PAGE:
How to solve problems? Building a technology of problem solving

It seems difficult to overemphasize the importance of problem solving skills. I find it all the more puzzling that many powerful problem solving techniques are much less common than one should expect.
Moreover, little attention is directed towards a comprehensive technology of problem solving.

Such a technology may comprise

  • “hardware” (from simple pens and writing pads to sophisticated interactive whiteboards and beyond),
  • software,
  • routines of behaviour (usage of hard- and software) and
  • a process of improving these elements.

(This list is not exhaustive. We could add the brain and ways of manipulating it – by training, drugs or, another brainstorming item, by genetical engineering.)

This post presents some basic ideas on a technology of problem solving. Please comment and add your ideas!

We describe a basic model, introduce some elementary concepts and present a number of modifications to the basic model.

The seminal ideas

Our most basic model looks like this:
We make parallel use of two paper mind maps:

  • a “problem map”, where we examine the given problem, and
  • a “tool map”, which is a repository of problem solving tools.

To make things more transparent, here are some ideas how a tool map may look like.
We use 5 stages, for example the IDEAL model:

  • I = Identify the problem
  • D = Define alternative goals
  • E = Explore possible strategies
  • A = Assess and act
  • L = Look back and learn

We may attach a couple of problem solving tools to each of these stages, e.g. creativity methods like brainstorming for exploring possible strategies.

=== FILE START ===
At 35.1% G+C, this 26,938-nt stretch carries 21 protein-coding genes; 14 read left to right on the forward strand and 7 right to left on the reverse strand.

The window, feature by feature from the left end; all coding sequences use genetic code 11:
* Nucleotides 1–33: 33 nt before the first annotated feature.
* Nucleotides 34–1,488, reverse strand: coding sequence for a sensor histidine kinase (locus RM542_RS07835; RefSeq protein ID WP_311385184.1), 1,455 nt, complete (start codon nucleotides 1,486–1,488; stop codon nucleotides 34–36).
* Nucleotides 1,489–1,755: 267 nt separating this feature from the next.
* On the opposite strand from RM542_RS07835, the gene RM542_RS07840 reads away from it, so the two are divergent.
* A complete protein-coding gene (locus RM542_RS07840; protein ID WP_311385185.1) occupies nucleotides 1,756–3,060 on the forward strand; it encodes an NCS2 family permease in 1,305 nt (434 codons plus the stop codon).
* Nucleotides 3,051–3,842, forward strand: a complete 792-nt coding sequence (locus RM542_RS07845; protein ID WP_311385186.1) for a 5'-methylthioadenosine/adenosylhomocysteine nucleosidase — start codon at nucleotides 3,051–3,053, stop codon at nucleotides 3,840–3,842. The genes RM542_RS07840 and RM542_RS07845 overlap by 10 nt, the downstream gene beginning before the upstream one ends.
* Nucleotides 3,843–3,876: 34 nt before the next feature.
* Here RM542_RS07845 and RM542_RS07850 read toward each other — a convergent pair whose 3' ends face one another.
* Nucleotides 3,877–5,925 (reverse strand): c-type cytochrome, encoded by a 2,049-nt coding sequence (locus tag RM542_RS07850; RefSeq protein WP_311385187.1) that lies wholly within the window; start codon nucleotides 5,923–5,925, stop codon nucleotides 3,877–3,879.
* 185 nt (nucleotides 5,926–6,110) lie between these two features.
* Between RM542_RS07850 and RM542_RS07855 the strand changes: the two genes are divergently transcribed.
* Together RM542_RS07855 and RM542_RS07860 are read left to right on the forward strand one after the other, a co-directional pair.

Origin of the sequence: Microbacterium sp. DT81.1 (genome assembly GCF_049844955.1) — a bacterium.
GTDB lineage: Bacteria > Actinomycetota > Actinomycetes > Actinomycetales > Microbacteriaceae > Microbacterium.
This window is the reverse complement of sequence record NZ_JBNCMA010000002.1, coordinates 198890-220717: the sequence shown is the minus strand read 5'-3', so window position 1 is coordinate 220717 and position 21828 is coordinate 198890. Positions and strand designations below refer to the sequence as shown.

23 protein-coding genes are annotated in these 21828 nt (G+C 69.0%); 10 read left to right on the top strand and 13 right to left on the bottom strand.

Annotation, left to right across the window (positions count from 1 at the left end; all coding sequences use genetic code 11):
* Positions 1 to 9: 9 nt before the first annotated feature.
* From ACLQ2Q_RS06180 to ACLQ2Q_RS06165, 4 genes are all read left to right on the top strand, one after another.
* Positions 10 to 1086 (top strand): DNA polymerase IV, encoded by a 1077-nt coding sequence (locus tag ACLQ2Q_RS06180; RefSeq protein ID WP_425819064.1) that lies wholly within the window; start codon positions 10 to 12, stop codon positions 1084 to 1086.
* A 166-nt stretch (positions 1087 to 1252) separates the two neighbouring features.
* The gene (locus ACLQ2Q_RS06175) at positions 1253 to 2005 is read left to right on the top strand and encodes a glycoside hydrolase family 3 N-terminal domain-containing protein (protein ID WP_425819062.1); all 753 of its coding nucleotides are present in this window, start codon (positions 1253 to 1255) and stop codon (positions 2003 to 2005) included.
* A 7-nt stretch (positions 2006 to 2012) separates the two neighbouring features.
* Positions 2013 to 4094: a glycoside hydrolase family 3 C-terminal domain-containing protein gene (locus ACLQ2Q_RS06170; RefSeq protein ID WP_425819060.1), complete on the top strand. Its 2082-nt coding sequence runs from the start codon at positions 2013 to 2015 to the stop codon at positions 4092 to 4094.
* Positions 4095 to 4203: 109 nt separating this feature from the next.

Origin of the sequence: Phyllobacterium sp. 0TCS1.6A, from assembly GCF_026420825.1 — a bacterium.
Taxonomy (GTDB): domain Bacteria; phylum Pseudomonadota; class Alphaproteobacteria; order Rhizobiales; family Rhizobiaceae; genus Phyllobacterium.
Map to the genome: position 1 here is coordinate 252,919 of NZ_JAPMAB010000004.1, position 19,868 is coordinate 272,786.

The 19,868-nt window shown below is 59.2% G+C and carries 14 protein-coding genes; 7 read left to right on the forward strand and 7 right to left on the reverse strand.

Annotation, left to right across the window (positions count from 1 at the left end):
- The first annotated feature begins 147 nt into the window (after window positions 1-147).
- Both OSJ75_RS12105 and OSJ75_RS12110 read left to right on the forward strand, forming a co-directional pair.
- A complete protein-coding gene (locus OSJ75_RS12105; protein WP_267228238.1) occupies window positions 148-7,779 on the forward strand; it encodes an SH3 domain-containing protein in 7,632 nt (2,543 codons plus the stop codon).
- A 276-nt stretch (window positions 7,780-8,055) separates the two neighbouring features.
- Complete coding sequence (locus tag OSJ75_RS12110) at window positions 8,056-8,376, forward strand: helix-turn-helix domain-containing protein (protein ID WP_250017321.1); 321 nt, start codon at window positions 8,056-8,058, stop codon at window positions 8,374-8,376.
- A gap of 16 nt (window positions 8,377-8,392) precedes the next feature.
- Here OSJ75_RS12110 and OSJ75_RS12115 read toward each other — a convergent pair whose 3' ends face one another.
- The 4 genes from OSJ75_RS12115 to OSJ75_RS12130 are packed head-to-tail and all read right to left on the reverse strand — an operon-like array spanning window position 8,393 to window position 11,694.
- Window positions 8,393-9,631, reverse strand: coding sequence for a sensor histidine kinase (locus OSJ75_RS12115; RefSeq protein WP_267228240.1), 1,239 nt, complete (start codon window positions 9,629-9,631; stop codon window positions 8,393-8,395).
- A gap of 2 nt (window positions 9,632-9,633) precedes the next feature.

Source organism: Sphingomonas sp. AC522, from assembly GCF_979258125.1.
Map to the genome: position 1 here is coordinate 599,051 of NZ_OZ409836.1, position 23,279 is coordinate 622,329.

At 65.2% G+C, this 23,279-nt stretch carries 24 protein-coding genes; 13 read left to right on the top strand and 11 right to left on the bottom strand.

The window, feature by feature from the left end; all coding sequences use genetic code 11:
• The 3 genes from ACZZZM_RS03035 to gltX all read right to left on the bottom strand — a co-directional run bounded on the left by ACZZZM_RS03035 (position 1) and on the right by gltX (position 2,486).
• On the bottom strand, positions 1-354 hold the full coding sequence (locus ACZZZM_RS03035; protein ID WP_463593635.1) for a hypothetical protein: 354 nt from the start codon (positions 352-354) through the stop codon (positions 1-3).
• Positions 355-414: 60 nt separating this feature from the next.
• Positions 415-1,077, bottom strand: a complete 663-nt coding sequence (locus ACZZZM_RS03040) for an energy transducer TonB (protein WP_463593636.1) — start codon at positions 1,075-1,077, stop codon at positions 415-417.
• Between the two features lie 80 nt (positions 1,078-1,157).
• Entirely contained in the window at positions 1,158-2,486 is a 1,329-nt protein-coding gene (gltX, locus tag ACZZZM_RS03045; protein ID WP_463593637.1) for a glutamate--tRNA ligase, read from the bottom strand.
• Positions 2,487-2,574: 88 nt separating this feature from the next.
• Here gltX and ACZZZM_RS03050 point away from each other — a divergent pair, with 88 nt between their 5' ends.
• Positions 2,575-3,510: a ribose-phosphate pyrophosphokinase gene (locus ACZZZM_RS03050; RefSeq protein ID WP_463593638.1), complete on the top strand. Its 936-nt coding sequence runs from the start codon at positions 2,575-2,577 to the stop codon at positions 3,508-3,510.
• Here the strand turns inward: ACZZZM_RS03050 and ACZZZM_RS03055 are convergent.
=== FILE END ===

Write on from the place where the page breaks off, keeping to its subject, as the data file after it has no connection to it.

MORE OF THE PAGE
If we get stuck while working on our problem, we may consult the tool map for inspiration; or we may add a useful tool to the tool map.

Here are some general elements of this basic model:

  • We have some way of representing our thoughts on the problem – in this case mind mapping. We will call this the “substrate” of problem solving.
  • We may have a second substrate for representing tools. In the above case however, we use again mind mapping.
  • We have the problem solving tools itself. I like the idea of having only one “master tool” – in the above case the master tool consists of the stage structure and the single tools attached to the stages.

Modifications of problem solving substrate and tool representation substrate

Here is an incomplete list of alternative substrates.
Instead of mind mapping we could use…

  • ordinary written notes, either on paper or computers,
  • spreadsheets,
  • computer mind maps,
  • alternative arrangements, e.g. in a system of linked nodes,
  • whiteboard pages on the internet for online collaboration,
  • spoken words, e.g. talk to yourself,
  • collaborative versions, e.g. discuss with others and let them suggest tools for tackling the problem.

Modifications of the master tool

Here are some ideas – instead of the elementary IDEAL model described above we could use

  • a more specialized model, e.g. for solving math problems,
  • a master tool that comprises several basic architectures, e.g. one collection of tools arranged by stages (as in the IDEAL model), another collection arranged by elements from the problem domain (in the math example, we could collect tools for dealing with sequences, series, vectors, matrices) and a third collection for dealing with difficult problem solving situations (frustration, getting stuck, running out of time).

The process of gradual improvement

To recap the paragraphs above – in the process of gradual improvement we can try to improve

  • the hardware – e.g., large screens are a blessing when using mind mapping software,
  • the software – a variety of layouts (maps, tables) in a single package is nice,
  • the substrates of problem solving and tool representation – again, a mix of representations is best,
  • the routines of behaviour – e.g. how often to change between direct work on the problem and some “metacoginitive” reflection,
  • the “master tool” in its structure and its single items – e.g. things like asking “why” in several iterations often prove to be astonishingly powerful.
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